because you, it is not quite like, giving, the other[option] is you just cut yourself off from it [cigarettes] completely, so you get the withdrawals… but you get much less of that when you do it with the electric one’.

(Participant 03002)

I wouldn’t get that, rid of that nicotine need and addiction, because there is nicotine in it and so I will get addicted to that [e-cigarettes] instead of cigarettes’.

(Participant 31013)

I would love to say oh well, you know I want a cigarette, so I will have an e-cig or a vapour [instead]. I have got to stop altogether [e-cig and cigarettes]’.

(Participant 03001)

I am assuming that at the end of having a cigarette I have had enough, I don’t want to light another one straight away, but with the e-cigarettes there isn’t that stopping point, there isn’t the ‘dosage’ as it were (…) I would have a worse addiction to nicotine (…) I have said they are great these e-cigarettes but I just feel I could get a bit actually quite addicted to nicotine more so than I am now’.

(Participant 12006)

I can sit around my folks, my dad has had TB all sorts, he survives on 1/3 of one lung, but I can sit there at the dinner table with him and use an e-cigarette and he doesn’t mind, he doesn’t feel it whereas he feels cigarettes, so… that’s my concern is that I would smoke more, it would actually, because of the ability to use it in more places I would smoke more’.

(Participant 12006)

Effectiveness of e-cigarettes to quit smoking

Although the use of e-cigarettes to reduce withdrawal symptoms was seen as helpful, other aspects of their effectiveness as a smoking cessation aid were more equivocal. Their resemblance to ordinary cigarettes, and the ‘hand to mouth’ action, an uncommon feature amongst prescribed NRTs, was viewed overall as a benefit by many participants. Consequently, e-cigarettes were seen as more effective than current NRTs cessation and this would influence the choice of therapy. There was however, a concern that relapse may occur as a result of such resemblance while other participants did not agree that e-cigarettes resemble cigarettes due to their various flavours.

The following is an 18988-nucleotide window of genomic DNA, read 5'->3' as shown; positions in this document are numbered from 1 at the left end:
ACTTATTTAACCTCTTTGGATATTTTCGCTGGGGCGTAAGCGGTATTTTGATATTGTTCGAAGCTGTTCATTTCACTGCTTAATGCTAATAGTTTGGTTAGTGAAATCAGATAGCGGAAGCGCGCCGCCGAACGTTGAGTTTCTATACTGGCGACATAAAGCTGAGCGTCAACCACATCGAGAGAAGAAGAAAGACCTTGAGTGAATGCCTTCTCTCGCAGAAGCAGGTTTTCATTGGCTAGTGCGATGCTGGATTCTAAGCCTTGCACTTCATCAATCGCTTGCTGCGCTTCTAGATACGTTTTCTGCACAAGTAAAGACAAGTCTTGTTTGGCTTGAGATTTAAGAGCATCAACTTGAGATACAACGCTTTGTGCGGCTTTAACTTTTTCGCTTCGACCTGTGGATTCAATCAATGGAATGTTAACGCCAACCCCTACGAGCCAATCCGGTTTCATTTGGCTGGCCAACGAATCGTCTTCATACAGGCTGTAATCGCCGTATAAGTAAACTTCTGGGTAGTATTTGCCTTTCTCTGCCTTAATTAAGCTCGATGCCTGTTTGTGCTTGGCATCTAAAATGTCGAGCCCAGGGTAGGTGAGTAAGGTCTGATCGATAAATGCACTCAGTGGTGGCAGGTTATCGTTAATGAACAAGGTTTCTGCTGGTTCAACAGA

cos see my problem is I have to have something to do with my hands, so I have tried the lozenges and the gum things before but it doesn’t take that, you need this bit [smoking gestures]’.

(Participant 09004)

For people who are trying to quit, if you are offering nicotine it’s the electronic ones that are going to work because they feel like you are still smoking whereas all the others don’t, they don’t deliver nicotine at that rate to the brain. So personally I think I would have a lot more success with an e-cigarette than any of this other stuff’.

(Participant 12006)

The patches don’t seem to work (…) they may take the nicotine craving away, but they don’t take the craving away for using your hands [simulates smoking gestures]. This is why I got one of these e-cigarettes [past use]’.

(Participant 03001)

Another influencing factor was the cost of e-cigarettes ‘they are expensive, so to try and do trial and error it is sort of like I could buy two packets of fags for what that is costing me’ (Participant 18009). Some participants were aware of the many companies and different types of e-cigarettes that were available, but there was confusion as to which would suit them best, and be more effective, leading to a reluctance to experiment.